OCEANSIDE — Alternative energy sources are adding up to big savings for the city.
Oceanside now has three public private partnerships to purchase power from facilities that provide energy at lower rates than SDG&E.
The newest alternative energy source is the cogeneration facility that will be built at Oceanside’s small La Salina Wastewater Treatment Plant beginning this summer. The cogeneration facility captures expelled methane gas from wastewater treatment operations and converts it into usable energy. The city then buys the energy from the facility operator at a lower cost than SDG&E charges. This power purchase agreement is estimated to save the city about $41,000 annually.
CHPCE La Salina LLC, a subsidiary of CHP Clean Energy, is working in public private partnership with the city to build and operate the cogenerator. This allows the city to access lower priced energy without investing a dollar in the facility.
“We’re pretty excited to bring this type of project to the city,” Jason Dafforn, water utilities division manager, said. “The public private partnership is almost zero cost to the city. It gives the city the opportunity to simply buy power at a discounted rate from SDG&E power.”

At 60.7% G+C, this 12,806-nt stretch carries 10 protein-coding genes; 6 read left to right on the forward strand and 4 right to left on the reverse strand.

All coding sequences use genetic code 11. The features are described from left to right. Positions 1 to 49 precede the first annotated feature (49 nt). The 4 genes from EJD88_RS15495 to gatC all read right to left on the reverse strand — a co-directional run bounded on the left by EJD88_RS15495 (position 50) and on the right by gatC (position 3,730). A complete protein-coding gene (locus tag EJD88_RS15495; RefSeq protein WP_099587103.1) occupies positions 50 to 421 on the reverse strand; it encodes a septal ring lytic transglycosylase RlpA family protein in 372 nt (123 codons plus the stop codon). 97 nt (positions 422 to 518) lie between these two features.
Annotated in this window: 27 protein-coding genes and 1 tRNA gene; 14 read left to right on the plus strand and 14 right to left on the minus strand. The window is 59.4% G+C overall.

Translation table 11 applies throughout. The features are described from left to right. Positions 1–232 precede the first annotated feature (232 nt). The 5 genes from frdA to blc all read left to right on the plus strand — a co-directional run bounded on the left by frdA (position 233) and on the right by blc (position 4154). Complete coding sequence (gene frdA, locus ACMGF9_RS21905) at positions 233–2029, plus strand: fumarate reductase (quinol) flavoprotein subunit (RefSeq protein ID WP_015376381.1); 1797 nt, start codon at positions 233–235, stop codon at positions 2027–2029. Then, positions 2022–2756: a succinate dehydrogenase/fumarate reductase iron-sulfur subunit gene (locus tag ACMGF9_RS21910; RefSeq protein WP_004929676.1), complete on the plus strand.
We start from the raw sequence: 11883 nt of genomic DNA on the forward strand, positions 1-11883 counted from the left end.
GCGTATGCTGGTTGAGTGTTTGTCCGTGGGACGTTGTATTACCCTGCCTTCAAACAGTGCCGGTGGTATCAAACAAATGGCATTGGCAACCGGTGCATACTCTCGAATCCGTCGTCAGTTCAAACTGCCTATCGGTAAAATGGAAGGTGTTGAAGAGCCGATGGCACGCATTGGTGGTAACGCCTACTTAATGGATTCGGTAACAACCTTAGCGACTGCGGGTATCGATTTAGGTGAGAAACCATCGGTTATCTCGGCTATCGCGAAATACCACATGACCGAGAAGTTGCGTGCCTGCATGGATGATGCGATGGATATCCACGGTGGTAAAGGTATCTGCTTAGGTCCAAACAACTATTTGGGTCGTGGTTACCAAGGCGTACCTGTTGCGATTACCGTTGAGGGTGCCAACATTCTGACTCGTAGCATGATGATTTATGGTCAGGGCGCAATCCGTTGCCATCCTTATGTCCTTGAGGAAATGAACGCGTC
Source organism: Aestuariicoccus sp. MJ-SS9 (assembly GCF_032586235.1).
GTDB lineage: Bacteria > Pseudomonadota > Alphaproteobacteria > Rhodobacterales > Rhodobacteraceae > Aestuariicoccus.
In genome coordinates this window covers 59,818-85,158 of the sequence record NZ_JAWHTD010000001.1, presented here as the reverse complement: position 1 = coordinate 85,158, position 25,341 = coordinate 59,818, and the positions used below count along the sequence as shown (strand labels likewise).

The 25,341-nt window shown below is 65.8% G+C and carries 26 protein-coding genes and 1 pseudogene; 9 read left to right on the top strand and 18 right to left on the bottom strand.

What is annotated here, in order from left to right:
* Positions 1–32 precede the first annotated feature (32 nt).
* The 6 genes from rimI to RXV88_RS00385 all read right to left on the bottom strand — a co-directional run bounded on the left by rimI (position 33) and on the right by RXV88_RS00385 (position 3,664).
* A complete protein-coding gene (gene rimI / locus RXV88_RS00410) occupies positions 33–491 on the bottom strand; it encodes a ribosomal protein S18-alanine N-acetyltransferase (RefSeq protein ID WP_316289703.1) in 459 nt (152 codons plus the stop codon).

Cogenerators are specific to wastewater treatment plant operations.
Another cogenerator facility was built by CHP Clean Energy at the San Luis Rey Wastewater Treatment Plant in December 2007. The larger facility has saved the city a whopping $335,000 a year in energy bills. Due to the proven benefits it provides the second cogenerator at La Salina Wastewater Treatment Plant was OK’d by City Council May 1.
The San Luis Rey Wastewater Treatment Plant property also houses a Solar Photo-Voltaic System that produces electricity, which is bought by the city. Solar Star Oceanside LLC, a subsidiary of SunPower, installed and operates the solar field and works in a public private partnership with the city that began in June 2012. The solar system saves the city $82,569 a year.
Dafforn said the city is considering adding additional solar systems to city properties when technology improves and the footprint of solar systems becomes smaller.
“We continue to work with local companies to provide that type of technology to the level we see a benefit to it,” Dafforn said.